|Adam Ant, photo by Robert Kenney Images|
This past weekend, I got to see Adam (with his many Ant People in attendance) at the Orlando Hard Rock Live venue as he thrilled and energized the nearly sold-out crowd with a retrospective of his work from inception to date. With the energy and dance moves of a man half his age, Adam certainly delivered. Living up to the hype of all the glowing concert reviews that he's been leaving in his wake, Adam has shown that he is in top vocal form, with all the theater, pomp and circumstance that fans come to expect.
In weeks prior to the concert, I had the honor of interviewing this new-wave, post-punk, new-romantic rock legend, and he told me all about the new tour and album, his connection with Michael Jackson, and his desire to collaborate with Pink and Katy Perry.
Celebrity Extra: Your fans are thrilled that you're touring the U.S. after a 17-year absence, and so far you've been wowing the crowds at every tour stop. What made you decide that the time was right to play for us here in the States?
Adam Ant: Well first, the new double album "Adam Ant Is the Blueblack Hussar in Marrying the Gunner’s Daughter" is finished, and I’ve recruited a new band — The Good, the Bad, and the Ugly Posse — that I’ve been playing with for about a year. You know when it’s right, and now the time is right. I want to do my own tour with the new record, and it’s the right time to do it.
CE: Your music has been classified as pop, post-punk, new romantic, and others ... how would you classify your music?
AA: I think it’s very difficult to bracket things, but obviously for convenience's sake, the history books have to put you in a category. If anything, I consider myself to be thought more of a punk rocker than a post-punk-rock thing, because it started in 1977, and that was my inspiration; that was my catalyst. So I consider it to have started then, but then it kind of evolved into something else. I don’t think anybody else out there does what I do, and I don’t do anything that they do, so when you’re doing that, you’re always going to be open to various classifications. I just think it’s best to just come and see it, and see what you think.
CE: As you've said, you've been in the business a while now, but you still look like you're in your 30s, and sound like you're in your 20s. How do you maintain that energy and the youthful vibe that you project through your work and your music?
AA: I think that when you are able to do something that you’re getting paid for, it only becomes a job when it’s work. When you’re doing an album, you’re kind of working because it's on someone else’s terms, and you don’t enjoy it as much as you should. And you become exhausted, which certainly happened with me. That’s why I took eight years out to do some acting, which is creatively something that fulfilled me at that time.
I find now that I really appreciate the fact that there’s the opportunity to do it under my own terms. I don’t do what I don’t think is right for me or my work. Everything I do is very objective. I work with a small team of people, so everything’s out on the table. With every concert you do, you know why you’re doing it. With that, it gives you this kind of freedom to stay out there and blow, and not have to worry about the economic considerations of the record label or worry about the charts. There’s not a chart in it — you just go out there every night and just blow. You just want to do a great show. You just want to really get that high off the audience, and fortunately that’s the way it’s been going. People are responding to that. The energy is coming back from the audience — what you're putting out, it's coming back. I just go for it. I don't think about it, I just get out there and do it.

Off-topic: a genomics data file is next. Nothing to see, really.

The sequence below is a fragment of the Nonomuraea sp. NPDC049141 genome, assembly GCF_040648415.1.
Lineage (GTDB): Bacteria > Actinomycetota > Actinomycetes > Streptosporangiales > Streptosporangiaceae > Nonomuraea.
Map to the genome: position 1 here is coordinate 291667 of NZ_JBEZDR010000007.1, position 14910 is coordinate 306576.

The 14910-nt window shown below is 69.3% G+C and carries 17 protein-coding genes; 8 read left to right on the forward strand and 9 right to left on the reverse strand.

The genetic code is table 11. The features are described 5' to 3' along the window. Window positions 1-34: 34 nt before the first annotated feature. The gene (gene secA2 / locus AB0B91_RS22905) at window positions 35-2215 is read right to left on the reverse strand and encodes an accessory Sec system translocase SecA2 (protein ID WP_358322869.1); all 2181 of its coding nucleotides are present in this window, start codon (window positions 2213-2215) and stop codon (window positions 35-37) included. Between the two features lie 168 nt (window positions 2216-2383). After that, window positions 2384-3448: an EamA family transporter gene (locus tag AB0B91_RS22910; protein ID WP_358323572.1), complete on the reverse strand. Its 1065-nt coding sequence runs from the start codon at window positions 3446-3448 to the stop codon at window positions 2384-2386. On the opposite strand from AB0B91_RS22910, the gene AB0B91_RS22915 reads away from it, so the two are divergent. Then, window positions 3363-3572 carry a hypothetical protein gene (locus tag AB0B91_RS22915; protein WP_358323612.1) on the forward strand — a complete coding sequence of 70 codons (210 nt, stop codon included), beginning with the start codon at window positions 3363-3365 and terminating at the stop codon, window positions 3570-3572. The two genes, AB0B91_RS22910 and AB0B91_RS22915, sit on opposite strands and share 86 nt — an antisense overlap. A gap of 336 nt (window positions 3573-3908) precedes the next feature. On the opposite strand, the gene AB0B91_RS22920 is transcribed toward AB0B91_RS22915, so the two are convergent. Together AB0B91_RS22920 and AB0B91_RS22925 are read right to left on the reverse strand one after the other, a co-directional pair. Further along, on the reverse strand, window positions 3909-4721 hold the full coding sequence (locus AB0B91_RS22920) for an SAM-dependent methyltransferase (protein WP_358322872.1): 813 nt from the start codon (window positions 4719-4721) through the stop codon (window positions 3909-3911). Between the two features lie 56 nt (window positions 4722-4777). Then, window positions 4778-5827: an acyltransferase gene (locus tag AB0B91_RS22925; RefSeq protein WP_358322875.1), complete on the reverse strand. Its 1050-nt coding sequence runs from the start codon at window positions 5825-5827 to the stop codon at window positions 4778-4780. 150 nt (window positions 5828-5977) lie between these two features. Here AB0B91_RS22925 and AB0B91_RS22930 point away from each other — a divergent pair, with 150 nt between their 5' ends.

CE: Regarding the current state of music, in "Interview" magazine you said: "There's a need for a little bit of rock-n-roll. There's too much sampling and karaoke going on. Not that it bothers me if people can get away with it, but I just want to do it 100 percent live." What current bands or artists do you feel are bringing that component to music today?
AA: There’s an American band called The Ganglians that I like, sort of a West Coast band. They sound like the Beach Boys' grandkids. They sing in perfect harmony. They did a song called "Valiant Brave," which is really the only record that I pick out and say, “I wish I’d have written that.”
CE: Which artists would you like to collaborate with?
AA: I like Katy Perry. I think she’s quite an interesting artist. Pink, I think is good; k.d. lang is good. There are very few other bands I’d want to collaborate with. There are very few people out there — I'd like to work with Brian Eno, and that’s about it, really.
|Photo compilation by The Daily Mail (U.K.)|
AA: I think the basic thing about Michael Jackson that I like was that he was a very nice chap. I spent a little bit of time with him, and he was always very gracious — a very shy, unassuming guy. I think that people just forget what a great musician and dancer he was. Great musician and a fantastic performer. It’s as simple as that. And it sadly seems to be the last thing under consideration — like everybody in the world knows Michael Jackson as they do Elvis — but his work, it’s fantastic.
He didn’t need all the rest of the stuff that was surrounding it all — the gimmick-y stuff — because if you just look at his "Off the Wall" record, what he did on that musically was years ahead of his time. I was lucky enough to observed him from 10 feet away when he debuted the Moonwalk on the "Motown 25" that I did. I got to observe musical history. But really, just the raw talent of the man, that sometimes gets overlooked.
For more info on Adam's tour — as well as his new single, album and tour merchandise — head over to adam-ant.net for all the latest news and updates.